In the US Treasury market, the situation has been a little different. The BOND ROUT!!! theory posits that without the Fed to buy up additional supply, yields as a technical factor have to rise putting more upward pressure on rates than already exists from a booming economy. Add to that foreign selling in 2018, it left many expecting an epic selloff. Any day now.
The common battle cry was “who is left to buy up all these UST’s?” The answer, as always, is the banks themselves.
The ECB’s end to QE hasn’t sparked the same worries. A lot of it has to do with similar misperceptions about how bonds work, only in Europe particularly Germany the magnitude is checked. Europe’s central bank went further and ate up a huge chunk of government bond supply during its LSAP run.
That left a smaller float for the private markets, therefore more margin for bond demand even as the ECB exits the auctions. Still, yields were supposed to rise across Europe even Germany if not to the same extent as what was figured for the US BOND ROUT!!!
While the ending of QE will put some upward pressure on yields, low supply from Germany’s robust economy is likely to act as a counterweight, keeping that risk in check.
“For some time now, we have observed a big disconnection between real Bund yields and real economic activity,” said Chiara Cremonesi, a fixed-income strategist at UniCredit. “The scarcity of German paper — and of safe eurozone government paper in general — triggered by QE will remain a key driver of Bund performance next year, and in our view will slow down the increase in real Bund yields towards positive territory.”
As usual, that’s not what happened up to and including the robust Germany part. The ECB will begin 2019 without any QE but things in Europe are not consistent with how it was supposed to go at its end. At least the mainstream gets that part right, meaning if QE had worked (anywhere) economies would actually be booming and yields would be uniformly upward if to varying degrees.
Instead, yields are falling pretty much everywhere – the mysterious, confounding “strong worldwide demand for safe assets” has returned with a vengeance. There’s supposed to be nobody left to buy up these things, and yet “someone” remains out there in the markets with a voracious appetite for the most liquid assets. Might be a clue or something.
In Germany, bund yields have dropped back to levels not seen since early 2017, before Reflation #3 really tricked people into overplaying QE. They never really got all that far before “something” kicked the trend into reverse very early on this year.
This is a global trend, not surprising because it’s always a global trend. In Japan, the yield for the JGB 10s just today dropped below zero for the first time since last September. All the talk of the Bank of Japan’s QQE suddenly becoming miraculously effective after half of decade of inefficacy proved once again premature at best.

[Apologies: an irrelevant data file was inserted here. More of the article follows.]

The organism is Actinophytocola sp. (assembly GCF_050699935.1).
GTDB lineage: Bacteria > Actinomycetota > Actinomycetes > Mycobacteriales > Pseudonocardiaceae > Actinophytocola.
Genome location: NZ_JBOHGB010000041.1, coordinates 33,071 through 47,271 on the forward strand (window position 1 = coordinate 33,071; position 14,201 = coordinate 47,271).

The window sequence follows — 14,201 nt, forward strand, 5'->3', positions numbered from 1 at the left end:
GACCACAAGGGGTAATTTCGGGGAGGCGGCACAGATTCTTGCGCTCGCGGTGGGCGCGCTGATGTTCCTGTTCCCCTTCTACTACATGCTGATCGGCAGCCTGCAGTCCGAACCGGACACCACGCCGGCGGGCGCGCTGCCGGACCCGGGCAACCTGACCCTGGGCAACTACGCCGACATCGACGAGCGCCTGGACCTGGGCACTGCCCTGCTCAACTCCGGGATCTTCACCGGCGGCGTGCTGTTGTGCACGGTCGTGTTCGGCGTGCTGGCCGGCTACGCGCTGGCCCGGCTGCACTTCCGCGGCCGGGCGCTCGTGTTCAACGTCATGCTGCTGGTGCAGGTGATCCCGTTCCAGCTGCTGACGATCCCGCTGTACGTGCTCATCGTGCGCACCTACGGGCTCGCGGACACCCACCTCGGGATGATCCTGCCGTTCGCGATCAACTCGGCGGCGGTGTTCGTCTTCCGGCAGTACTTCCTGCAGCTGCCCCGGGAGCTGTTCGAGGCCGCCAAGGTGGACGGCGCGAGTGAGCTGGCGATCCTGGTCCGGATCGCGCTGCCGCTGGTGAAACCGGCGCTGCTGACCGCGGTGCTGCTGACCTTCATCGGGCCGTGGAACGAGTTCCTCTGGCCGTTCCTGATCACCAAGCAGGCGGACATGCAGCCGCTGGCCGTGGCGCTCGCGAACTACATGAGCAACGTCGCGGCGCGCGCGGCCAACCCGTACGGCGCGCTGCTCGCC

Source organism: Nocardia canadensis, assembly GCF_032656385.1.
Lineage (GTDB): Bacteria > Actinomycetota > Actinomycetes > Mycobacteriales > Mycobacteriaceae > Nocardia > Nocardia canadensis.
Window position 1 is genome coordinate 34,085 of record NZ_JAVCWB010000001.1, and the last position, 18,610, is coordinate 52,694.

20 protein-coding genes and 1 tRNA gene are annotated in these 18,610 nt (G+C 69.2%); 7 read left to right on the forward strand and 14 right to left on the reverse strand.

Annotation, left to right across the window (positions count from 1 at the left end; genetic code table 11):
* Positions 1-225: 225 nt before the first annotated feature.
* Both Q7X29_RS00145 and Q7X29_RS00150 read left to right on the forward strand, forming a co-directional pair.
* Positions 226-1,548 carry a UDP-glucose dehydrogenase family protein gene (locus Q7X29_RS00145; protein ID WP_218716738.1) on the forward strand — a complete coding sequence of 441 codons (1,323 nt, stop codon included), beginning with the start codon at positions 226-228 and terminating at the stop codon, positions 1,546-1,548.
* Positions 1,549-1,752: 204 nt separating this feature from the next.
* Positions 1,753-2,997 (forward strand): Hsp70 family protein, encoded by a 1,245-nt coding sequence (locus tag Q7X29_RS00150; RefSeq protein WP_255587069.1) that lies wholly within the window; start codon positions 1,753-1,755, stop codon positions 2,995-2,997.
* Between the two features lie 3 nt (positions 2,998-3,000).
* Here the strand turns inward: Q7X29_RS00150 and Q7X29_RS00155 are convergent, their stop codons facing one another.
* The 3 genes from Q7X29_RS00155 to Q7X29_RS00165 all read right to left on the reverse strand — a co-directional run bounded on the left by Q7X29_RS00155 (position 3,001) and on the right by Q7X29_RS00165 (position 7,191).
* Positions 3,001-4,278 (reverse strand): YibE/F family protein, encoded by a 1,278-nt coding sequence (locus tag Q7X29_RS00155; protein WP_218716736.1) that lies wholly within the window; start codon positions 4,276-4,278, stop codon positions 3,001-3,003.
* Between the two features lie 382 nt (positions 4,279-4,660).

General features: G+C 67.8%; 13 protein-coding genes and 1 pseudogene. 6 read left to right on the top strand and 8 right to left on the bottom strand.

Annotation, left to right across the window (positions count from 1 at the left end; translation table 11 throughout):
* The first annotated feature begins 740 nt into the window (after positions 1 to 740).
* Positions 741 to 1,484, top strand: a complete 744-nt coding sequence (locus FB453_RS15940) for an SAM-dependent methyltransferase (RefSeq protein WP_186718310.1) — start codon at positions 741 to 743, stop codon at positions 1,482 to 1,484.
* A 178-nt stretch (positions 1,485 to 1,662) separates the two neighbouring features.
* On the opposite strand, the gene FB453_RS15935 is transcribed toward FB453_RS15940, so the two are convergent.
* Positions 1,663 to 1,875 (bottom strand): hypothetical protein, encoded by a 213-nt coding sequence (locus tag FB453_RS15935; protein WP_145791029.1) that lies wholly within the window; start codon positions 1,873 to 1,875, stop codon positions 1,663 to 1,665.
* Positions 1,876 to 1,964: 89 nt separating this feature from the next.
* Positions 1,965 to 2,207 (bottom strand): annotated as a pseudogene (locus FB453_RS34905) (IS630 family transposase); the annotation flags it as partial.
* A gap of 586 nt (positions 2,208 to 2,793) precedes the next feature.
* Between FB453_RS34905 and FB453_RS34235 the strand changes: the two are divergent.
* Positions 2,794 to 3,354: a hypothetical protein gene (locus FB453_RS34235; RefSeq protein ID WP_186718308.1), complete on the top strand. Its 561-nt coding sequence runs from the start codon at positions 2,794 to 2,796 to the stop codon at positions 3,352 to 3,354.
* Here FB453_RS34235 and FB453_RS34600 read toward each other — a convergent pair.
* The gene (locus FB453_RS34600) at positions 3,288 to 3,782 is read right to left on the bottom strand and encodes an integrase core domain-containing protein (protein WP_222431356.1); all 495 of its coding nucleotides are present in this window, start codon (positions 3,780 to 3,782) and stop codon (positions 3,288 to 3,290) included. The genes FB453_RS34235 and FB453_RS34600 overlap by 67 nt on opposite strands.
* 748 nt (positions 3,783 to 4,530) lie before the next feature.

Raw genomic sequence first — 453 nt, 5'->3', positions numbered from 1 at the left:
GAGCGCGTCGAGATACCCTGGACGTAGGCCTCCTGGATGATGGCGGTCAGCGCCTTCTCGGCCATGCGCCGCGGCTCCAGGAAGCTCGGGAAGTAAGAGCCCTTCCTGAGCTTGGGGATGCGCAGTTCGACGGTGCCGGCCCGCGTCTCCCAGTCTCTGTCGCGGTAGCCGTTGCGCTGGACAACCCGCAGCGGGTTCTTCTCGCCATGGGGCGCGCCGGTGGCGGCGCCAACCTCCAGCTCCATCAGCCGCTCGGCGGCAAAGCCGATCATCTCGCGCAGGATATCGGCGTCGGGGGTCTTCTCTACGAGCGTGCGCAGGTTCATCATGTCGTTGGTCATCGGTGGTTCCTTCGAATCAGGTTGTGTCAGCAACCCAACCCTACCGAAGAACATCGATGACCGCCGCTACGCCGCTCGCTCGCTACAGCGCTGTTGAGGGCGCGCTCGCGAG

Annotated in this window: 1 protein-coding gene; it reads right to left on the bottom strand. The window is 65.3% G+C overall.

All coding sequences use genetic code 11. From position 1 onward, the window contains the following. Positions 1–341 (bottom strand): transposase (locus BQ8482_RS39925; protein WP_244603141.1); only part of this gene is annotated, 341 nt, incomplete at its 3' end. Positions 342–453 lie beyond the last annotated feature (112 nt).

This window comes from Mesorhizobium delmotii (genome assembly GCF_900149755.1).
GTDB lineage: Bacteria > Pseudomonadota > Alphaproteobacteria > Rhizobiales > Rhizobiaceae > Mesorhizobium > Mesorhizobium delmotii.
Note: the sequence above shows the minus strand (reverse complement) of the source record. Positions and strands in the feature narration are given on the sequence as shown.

Another global bond warning to add to the long and lengthening list.
The JGB’s as bunds have been instructive. Neither market priced anything like success for QE or QQE at any point. There was a mild upward trend in rates in both places last year and even this past autumn, as in the US Treasury market, but it was never much to begin with. That didn’t stop the hype, though.
The universal truth across all these markets is the opposite of orthodox convention. Yields fall more outside of central bank buying than with it. The entire paradigm is backward, beginning with the most basic fact of all – what low rates signal. The interest rate fallacy is, after all, a fallacy because modern Economists don’t understand bonds.
Central bankers have no idea what it is they are buying, and therefore don’t really get why they are doing it in any real sense.
Just as CNY DOWN = BAD mocks econometrics and its obsession with formulas, there’s a related one here. Low yields = QE didn’t work.
The reason central banks undertake a QE or some other form of LSAP is because rates are already falling announcing what is already very wrong. They respond and then have the audacity to claim that the response was successful because rates fell. This explains a lot as to how the world’s economy can have lost an entire decade of real growth.
Global yields are dropping again because there is still the same thing wrong with the global money system. QE doesn’t help, it can’t help because central bankers speak the language of expectations and pop psychology not money. Liquidity preferences are the only thing left.
That’s December in a nutshell.